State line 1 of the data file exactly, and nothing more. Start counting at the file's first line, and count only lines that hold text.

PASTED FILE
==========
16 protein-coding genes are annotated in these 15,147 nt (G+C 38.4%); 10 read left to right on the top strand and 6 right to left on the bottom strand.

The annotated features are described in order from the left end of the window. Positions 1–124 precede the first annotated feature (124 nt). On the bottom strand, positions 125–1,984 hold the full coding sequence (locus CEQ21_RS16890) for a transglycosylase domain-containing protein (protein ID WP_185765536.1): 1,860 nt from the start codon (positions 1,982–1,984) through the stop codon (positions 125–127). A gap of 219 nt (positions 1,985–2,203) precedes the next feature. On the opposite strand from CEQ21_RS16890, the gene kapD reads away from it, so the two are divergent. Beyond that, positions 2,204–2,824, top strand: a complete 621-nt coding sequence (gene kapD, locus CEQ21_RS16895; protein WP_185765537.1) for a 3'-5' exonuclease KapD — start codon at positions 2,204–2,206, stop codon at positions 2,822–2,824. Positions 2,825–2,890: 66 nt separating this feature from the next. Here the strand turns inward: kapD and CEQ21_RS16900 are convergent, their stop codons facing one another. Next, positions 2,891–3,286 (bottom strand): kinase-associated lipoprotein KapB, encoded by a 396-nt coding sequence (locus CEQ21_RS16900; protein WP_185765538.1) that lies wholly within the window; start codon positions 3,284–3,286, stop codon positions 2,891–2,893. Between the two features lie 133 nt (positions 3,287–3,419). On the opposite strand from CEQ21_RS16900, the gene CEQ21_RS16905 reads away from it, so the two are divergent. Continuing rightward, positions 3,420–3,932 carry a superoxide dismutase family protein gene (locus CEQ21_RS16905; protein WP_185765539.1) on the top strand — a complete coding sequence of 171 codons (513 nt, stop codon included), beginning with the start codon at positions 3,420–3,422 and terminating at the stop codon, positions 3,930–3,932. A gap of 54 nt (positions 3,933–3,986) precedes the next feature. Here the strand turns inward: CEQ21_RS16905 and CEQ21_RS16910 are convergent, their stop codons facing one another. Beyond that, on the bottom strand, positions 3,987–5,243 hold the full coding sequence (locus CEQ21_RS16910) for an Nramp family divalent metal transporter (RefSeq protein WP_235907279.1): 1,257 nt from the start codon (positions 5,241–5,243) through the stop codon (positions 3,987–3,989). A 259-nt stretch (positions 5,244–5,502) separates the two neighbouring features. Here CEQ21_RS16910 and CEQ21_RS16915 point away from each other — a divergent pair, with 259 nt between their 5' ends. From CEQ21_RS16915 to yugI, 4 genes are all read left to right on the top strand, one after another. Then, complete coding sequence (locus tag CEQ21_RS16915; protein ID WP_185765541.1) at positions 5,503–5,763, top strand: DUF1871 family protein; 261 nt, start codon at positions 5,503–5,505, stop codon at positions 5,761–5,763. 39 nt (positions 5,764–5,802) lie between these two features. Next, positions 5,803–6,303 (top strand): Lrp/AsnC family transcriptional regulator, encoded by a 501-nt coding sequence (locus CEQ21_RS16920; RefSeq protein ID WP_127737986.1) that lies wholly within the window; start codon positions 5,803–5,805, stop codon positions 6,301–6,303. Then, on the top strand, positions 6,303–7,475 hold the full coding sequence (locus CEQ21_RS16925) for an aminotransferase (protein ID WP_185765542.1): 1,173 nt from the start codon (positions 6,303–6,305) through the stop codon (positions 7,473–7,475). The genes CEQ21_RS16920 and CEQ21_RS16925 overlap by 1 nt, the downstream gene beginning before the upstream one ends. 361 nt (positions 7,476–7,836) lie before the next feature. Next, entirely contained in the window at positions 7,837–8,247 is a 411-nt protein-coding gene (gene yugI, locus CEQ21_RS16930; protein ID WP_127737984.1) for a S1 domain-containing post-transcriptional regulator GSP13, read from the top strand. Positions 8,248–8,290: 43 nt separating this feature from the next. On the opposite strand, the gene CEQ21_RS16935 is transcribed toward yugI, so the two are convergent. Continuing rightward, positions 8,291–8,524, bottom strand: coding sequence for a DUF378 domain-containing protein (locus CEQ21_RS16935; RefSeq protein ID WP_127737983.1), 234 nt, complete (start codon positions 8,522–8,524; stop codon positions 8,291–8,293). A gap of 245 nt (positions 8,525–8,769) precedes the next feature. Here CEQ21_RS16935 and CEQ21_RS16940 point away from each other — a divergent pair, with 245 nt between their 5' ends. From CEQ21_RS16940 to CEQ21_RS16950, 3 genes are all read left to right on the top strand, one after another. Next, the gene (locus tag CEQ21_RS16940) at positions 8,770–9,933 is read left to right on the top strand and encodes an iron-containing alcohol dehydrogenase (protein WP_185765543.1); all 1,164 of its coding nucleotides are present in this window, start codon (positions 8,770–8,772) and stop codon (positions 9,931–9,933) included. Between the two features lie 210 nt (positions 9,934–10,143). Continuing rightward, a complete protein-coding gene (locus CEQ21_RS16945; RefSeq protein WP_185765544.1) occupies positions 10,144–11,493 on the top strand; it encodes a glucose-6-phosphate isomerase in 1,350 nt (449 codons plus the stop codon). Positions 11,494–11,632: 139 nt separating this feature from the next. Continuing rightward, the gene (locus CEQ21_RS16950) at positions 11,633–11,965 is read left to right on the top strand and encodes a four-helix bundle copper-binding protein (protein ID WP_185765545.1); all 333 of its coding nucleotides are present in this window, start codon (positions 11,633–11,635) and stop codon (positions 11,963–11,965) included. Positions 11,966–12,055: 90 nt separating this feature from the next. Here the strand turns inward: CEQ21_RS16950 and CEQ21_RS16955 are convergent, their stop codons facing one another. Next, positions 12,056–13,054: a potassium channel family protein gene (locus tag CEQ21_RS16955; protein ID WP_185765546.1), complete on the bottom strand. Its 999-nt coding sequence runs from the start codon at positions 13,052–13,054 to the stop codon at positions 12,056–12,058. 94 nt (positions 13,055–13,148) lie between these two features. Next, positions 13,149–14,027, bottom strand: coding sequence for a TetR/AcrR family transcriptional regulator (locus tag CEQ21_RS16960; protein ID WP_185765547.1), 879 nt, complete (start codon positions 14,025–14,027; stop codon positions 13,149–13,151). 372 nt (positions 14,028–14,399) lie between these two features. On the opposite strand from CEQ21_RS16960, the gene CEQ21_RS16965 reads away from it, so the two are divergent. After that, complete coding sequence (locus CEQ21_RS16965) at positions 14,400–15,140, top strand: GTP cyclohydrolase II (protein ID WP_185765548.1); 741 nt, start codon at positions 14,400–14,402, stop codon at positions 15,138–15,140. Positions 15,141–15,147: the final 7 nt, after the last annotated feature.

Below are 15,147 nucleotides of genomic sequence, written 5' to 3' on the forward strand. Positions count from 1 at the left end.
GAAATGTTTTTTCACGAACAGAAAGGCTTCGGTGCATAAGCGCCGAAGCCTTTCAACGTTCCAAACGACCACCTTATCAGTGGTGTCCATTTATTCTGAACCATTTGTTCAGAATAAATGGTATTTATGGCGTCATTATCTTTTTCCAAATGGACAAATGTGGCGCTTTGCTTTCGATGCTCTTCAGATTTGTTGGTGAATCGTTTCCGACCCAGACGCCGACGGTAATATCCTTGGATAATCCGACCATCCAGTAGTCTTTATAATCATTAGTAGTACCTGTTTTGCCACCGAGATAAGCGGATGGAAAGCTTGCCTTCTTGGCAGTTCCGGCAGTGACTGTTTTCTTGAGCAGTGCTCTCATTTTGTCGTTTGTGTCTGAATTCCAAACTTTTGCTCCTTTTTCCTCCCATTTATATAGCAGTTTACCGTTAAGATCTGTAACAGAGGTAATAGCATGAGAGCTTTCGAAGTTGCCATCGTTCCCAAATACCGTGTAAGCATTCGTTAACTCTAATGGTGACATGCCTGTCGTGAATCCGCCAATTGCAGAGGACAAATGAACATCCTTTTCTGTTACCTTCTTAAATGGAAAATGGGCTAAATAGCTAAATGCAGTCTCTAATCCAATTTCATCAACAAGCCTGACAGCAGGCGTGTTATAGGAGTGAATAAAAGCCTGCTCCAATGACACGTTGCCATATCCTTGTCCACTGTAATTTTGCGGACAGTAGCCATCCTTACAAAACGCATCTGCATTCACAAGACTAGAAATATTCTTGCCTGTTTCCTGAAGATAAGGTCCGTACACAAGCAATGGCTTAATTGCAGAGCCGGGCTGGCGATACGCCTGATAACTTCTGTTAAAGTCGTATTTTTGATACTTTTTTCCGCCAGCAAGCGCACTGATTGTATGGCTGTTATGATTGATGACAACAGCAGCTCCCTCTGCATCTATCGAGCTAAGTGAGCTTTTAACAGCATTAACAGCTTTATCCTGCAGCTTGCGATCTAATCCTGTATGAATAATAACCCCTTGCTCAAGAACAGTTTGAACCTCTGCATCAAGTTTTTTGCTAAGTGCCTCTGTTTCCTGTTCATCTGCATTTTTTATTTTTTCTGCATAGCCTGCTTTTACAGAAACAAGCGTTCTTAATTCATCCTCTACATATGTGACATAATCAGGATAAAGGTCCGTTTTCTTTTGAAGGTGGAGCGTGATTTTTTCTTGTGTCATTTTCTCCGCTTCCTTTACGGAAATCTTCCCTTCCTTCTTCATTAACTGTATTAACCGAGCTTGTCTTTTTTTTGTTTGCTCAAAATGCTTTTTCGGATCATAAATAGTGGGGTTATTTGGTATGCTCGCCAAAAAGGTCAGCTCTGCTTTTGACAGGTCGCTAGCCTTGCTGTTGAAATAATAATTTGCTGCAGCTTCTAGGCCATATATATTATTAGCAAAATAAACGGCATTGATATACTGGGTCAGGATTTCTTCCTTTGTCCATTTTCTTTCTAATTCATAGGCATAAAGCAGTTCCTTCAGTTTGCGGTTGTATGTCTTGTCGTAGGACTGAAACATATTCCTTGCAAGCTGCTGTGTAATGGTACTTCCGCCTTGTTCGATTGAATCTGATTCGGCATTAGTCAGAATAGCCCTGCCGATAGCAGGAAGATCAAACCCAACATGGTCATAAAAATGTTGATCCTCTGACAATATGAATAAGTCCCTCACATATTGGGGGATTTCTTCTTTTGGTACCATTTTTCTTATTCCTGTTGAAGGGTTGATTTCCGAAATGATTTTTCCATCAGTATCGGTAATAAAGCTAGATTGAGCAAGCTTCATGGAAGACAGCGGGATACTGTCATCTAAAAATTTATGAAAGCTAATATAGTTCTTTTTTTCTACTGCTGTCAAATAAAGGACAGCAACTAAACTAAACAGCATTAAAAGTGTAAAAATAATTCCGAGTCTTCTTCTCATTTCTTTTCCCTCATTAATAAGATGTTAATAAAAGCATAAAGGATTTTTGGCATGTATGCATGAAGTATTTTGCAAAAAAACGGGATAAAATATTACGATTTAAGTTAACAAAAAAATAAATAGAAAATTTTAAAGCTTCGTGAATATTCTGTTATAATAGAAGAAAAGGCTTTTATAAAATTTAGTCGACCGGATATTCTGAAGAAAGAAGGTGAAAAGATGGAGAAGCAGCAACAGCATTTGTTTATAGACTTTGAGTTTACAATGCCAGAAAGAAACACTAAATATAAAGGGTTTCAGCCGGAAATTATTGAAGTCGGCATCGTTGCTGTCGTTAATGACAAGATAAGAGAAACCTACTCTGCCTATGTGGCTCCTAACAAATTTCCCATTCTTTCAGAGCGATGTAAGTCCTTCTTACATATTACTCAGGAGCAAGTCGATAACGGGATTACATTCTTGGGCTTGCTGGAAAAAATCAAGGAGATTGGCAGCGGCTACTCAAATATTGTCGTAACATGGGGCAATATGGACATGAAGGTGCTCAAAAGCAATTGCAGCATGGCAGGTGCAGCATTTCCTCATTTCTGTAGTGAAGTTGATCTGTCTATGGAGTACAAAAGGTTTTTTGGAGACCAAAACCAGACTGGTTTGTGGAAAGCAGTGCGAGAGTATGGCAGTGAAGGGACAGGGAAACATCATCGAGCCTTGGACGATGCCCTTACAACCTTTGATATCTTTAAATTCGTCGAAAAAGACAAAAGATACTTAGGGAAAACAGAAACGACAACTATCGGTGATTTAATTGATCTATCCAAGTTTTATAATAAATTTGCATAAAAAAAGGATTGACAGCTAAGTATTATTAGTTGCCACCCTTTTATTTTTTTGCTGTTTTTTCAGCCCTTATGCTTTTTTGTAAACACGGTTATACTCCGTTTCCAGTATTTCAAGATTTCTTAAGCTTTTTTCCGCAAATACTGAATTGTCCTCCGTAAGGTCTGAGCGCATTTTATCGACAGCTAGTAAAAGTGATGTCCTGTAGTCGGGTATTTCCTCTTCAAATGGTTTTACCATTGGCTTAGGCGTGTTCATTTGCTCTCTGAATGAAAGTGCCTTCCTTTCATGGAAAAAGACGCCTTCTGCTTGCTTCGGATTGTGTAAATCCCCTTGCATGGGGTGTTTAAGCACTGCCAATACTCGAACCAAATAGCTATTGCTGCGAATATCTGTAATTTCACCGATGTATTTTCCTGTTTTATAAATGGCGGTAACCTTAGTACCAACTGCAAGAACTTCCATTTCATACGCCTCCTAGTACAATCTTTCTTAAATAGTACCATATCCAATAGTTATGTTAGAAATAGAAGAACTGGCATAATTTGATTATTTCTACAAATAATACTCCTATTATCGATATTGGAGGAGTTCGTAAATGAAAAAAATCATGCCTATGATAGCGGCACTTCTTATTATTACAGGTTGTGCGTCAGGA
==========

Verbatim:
16 protein-coding genes are annotated in these 15,147 nt (G+C 38.4%); 10 read left to right on the top strand and 6 right to left on the bottom strand.